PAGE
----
Thursday, February 01, 2007

Business Standard on this year's National Awards

Nothing clever or out of the ordinary, but it highlights an interesting trend (together with a short profile of Prof. Raja Chelliah):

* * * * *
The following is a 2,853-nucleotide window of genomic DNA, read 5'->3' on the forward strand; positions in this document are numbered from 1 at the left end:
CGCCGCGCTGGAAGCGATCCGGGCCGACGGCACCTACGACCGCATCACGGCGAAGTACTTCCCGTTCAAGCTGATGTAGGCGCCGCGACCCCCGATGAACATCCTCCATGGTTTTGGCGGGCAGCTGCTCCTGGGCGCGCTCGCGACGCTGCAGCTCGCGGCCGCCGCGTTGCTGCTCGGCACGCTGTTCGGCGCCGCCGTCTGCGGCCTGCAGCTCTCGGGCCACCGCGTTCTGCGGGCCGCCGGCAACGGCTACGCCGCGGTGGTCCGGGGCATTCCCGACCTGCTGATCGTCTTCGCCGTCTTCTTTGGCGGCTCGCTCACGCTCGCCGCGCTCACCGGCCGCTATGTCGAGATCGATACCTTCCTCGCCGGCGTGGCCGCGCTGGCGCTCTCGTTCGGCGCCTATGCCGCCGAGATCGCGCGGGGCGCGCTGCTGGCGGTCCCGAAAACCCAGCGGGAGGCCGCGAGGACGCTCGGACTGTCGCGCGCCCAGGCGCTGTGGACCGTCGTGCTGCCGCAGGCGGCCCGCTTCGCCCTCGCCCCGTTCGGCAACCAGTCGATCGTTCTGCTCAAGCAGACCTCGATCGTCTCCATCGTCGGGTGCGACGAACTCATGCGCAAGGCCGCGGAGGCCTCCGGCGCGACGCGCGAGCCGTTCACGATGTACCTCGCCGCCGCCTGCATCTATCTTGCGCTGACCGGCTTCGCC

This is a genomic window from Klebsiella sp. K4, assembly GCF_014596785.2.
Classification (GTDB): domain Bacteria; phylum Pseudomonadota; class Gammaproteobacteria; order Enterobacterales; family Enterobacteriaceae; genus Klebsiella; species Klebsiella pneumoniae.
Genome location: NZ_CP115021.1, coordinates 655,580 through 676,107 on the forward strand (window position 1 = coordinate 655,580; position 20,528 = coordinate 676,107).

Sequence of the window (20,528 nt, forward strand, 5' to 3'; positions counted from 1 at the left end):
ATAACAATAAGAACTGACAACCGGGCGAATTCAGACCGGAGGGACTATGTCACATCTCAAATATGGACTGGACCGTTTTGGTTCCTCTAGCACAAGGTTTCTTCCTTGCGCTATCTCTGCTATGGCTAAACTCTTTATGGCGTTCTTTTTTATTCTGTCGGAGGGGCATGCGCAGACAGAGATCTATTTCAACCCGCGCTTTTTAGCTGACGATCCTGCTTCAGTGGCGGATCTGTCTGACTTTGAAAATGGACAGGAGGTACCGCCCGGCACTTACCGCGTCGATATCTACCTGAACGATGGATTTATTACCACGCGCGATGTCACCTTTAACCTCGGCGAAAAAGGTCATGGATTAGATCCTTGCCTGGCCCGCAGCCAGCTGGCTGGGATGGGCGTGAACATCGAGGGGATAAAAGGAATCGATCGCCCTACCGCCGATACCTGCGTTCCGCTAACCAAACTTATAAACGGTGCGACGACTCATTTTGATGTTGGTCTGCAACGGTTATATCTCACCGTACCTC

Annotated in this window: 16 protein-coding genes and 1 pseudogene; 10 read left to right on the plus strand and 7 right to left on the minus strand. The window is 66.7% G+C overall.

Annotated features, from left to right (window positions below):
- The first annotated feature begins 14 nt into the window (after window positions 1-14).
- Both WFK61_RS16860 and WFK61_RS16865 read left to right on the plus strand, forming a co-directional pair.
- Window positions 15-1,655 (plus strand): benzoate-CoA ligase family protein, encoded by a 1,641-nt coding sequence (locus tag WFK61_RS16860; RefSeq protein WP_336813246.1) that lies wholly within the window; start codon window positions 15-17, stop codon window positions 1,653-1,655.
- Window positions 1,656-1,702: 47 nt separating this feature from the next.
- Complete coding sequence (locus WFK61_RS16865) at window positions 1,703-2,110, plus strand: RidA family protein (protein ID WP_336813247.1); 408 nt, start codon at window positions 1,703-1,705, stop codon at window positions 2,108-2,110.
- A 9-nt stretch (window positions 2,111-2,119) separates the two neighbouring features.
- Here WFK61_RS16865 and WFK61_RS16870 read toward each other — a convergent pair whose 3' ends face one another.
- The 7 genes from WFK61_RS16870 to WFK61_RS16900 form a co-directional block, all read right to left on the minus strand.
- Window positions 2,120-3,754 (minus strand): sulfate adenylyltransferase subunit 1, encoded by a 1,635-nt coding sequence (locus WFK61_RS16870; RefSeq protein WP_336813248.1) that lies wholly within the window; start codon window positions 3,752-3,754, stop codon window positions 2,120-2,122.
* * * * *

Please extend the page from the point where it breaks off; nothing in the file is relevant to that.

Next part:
What distinguishes this year’s list is the indelible stamp of the Prime Minister himself—many economists and academics have made it to the list, signalling that devotion to academic excellence is finally being rewarded. At the top of the list, among those who have been given the highest Padma award (the Padma Vibhushan) is Raja Chelliah, who is recognised by most informed observers as the principal architect of India’s tax reforms, beginning with his work for the Jha committee on indirect taxes in 1978, following it with his taxation reform reports in the early 1990s, and culminating in his serving as an advisor to the finance minister for Budget formulation. It is testimony to Dr Chelliah’s foresight and detailed work that finance ministers from the mid-1980s have relied on his work to set the broad direction of tax reform. It also speaks of Dr Chelliah’s commitment to the country that, at a time when many other leading economists chose to wander off to other shores or greener pastures, he chose to come back from the International Monetary Fund in 1976 and set up the National Institute of Public Finance and Policy. The country should rightly be grateful to Dr Chelliah for giving it a sensible tax system, far removed from the abominations of the 1960s and 1970s.